Participatory Spirituality for the 21st Century
A relatively new book edited by Catherine Keller and Laurel C. Schneider (Taylor and Francis, 2010). See sneak preview at Google Books. From their Introduction:
"In recent years a discernible movement within theology has emerged around a triune intuition: the daunting differences of multiplicity, the evolutionary uncertainty it unfolds, and the relationality that it implies are not problems to be overcome in religious thought. They are starting points for it. Divinity understood in terms of multiplicity, open-endedness, and relationality now forms a matrix of revelation rather than a distortion, or evidence of its lack. The challenges and passions of theological creativity blossoming at the edges of tradition and at the margins of power have show themselves, far from being distractions from doctrinal or doxological integrity, to be indispensable to its life. And this vitality belies at once the dreary prophesies or pure secularism and the hard grip of credulous certainties."
Quite comprehensive, except I see nothing on the specific role of energy, (apart from the effects of fossil energy on our biosphere). Nothing on peak oil/energy depletion.
I do see that, in addition to Catherine Keller, and many other presenters, Nick Hedlund-DeWitt and Sean Kelly are both on the roster.
The 66 page pdf of the program (!) is here.
Ambo Suno said:
Uuhhmm - that's moving, B & DM. And the wheel of concerns at a glance seems quite comprehensive.
This looks like it might be interesting.
"I have two of the most beautiful, intelligent, and lovable great-grandchildren in the world. At 89 years of age, I know I won’t have the chance to see them much longer.
What saddens me is that I’m not leaving them a world nearly as hospitable as the one I was born into, or with such promising prospects.
So I’ve decided there’s one thing I want to do before I go: help lay the foundations, not just for an environmentally sustainable fix here or there, but for an ecological civilization.
Toward this end, I’m organizing with others the largest transdisciplinary conference ever held on behalf of the planet. We’re bringing together more than 700 presenters to discuss some 80 different topics, all focused on the foundations needed for a civilization radically different than what we’re living in – an ecological one.
Why are we doing this? I realize that we have already passed the point where changes in our behavior will prevent extensive decay. Now it is just a matter of how bad it will be. But “how bad” is still a very important matter. It is too late to prevent extensive suffering. But it is not too late to make some difference.
I am convinced that we won’t change direction until we change the way we think. We can’t solve the problems of environmental and social decay while employing the very ideas that have caused it...."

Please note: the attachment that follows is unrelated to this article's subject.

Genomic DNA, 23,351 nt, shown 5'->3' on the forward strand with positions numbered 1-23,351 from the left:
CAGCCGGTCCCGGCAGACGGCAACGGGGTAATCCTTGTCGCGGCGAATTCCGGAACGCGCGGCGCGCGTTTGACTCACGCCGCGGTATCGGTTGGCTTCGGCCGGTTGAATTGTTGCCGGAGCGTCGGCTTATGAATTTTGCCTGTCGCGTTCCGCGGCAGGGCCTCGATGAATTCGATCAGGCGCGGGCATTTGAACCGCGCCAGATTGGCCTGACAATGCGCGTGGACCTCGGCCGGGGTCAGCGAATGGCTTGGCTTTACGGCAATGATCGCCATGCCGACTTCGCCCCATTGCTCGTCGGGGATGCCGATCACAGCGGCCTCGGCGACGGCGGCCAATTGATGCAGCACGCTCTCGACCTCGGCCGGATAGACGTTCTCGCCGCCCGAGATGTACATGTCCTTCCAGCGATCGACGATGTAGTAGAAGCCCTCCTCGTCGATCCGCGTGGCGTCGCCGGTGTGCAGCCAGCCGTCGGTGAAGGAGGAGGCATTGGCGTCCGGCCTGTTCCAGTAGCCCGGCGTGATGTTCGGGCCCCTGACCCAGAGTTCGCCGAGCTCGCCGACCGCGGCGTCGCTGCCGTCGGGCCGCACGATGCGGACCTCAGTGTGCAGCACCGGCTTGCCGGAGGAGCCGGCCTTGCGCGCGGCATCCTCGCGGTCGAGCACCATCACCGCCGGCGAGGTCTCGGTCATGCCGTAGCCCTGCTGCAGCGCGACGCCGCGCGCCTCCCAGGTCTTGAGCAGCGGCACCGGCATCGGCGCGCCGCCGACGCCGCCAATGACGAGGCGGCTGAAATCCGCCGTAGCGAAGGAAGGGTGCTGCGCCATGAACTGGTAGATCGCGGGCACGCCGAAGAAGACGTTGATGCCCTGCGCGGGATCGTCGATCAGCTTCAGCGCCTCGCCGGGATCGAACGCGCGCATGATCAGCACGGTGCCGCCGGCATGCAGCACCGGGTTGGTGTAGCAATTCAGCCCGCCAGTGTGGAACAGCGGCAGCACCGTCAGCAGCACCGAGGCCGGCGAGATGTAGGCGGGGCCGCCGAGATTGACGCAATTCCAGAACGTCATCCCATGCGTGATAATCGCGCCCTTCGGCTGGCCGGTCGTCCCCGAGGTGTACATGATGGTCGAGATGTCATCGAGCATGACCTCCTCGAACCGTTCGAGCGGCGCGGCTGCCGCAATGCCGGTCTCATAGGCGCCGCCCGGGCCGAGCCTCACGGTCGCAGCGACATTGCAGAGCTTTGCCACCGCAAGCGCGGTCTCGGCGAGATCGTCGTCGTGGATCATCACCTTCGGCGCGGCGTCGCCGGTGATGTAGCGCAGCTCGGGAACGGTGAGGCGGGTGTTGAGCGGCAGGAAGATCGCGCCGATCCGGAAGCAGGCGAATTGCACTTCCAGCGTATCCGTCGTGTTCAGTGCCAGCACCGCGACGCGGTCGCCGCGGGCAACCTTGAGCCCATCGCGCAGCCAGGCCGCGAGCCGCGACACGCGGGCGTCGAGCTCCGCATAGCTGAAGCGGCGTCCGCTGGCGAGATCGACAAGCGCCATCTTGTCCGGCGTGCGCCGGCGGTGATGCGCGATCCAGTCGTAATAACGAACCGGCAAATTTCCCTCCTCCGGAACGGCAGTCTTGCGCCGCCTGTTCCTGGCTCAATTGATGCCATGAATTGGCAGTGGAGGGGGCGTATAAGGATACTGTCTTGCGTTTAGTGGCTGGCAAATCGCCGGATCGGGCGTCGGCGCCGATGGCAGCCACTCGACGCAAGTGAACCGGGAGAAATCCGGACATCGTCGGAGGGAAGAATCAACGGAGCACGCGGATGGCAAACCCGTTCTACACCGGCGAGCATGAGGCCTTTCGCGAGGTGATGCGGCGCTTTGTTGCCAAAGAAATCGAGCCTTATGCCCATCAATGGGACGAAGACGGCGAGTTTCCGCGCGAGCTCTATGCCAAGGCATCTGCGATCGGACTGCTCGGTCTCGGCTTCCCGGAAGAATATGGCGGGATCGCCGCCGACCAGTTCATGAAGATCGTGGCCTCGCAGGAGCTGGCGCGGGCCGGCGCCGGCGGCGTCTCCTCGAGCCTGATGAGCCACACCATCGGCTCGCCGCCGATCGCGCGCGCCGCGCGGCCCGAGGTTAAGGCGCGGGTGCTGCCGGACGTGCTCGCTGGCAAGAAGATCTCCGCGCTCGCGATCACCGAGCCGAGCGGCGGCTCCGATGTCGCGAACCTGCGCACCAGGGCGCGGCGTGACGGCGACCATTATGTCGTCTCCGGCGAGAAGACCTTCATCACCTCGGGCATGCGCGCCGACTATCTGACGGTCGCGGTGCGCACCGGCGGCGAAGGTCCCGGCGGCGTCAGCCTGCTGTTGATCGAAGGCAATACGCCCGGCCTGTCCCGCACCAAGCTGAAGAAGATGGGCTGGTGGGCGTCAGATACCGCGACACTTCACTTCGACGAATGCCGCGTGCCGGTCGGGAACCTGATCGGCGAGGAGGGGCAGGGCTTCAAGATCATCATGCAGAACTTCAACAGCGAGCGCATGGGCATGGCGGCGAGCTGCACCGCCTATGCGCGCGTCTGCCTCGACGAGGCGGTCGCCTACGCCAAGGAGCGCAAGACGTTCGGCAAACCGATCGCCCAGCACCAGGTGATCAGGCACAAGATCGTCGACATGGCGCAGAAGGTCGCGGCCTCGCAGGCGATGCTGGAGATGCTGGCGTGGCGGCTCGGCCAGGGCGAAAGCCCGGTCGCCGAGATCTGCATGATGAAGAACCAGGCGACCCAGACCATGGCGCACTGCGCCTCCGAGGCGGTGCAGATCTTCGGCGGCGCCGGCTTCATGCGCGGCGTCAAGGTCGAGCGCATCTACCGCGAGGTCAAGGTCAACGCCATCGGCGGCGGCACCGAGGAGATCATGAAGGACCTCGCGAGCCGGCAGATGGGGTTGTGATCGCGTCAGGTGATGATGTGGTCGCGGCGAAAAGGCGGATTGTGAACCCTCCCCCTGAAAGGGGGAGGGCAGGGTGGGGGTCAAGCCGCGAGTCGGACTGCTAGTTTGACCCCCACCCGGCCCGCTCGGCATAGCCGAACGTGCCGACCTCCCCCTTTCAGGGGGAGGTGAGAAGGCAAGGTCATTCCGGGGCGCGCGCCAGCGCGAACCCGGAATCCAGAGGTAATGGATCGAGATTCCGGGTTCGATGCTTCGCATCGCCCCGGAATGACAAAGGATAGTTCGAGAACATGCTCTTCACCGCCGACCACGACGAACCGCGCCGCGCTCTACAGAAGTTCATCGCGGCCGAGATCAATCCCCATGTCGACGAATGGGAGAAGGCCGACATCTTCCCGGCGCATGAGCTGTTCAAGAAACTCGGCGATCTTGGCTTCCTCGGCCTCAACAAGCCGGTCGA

I'm still trying to figure out what she's trying to say in the quote below. Can you translate? Is she encouraging theology to take on deconstruction and pluralism, or arguing for a more constructive approach instead?
Common Goods: Economy, Ecology, and Political Theology (Transdisciplinary Theological Colloquia (FUP)) Paperback – September 1, 2015 by Melanie Johnson-DeBaufre (Editor), Catherine Keller (Editor), Elias Ortega-Aponte (Editor)
Also recall this article, "Theopoetic/Theopolitic" by Keller and Caputo. An excerpt:
Keller: "Progressive theopolitics [...] does need concurrence on the formal criteria of progress: the actualization of social, ecological and planetary relations of justice with sustainability. [...] The more theology absorbs the methods of deconstruction and pluralism, the more the opposition between secularism and religion can itself be deconstructed. [...] Indeed ironically it may have been Hardt and Negri, those radically democratic and secular socialists, who kicked me into the evangelical register."
A good review of The Cloud of the Impossible in The Christian Century.
Some of the review reminded me of the commentary on the ITC, like this:
"To borrow a phrase from John Caputo, for Keller this dream theology is 'not what we say about God but how we DO God.'”
And this on the current system:
"In its primary meaning, Keller argues, globalization 'signifies the neoliberal corporate economics' of oil and is leaving in its wake an interconnected world that is suffocating and strangling the shared life of creatures. For many in this relational globalized world, it is becoming impossible to breath."
And on Cameron's critique of IT:
"For Keller, Nicholas of Cusa’s negative theology and its continual repetition 'God is not' offers not 'mastery over the mystery' of God but an intensification of mystery. And this intensification becomes an opening of our relations with God to the mystery of infinite possibility, to the mysterious possibility that all things are possible."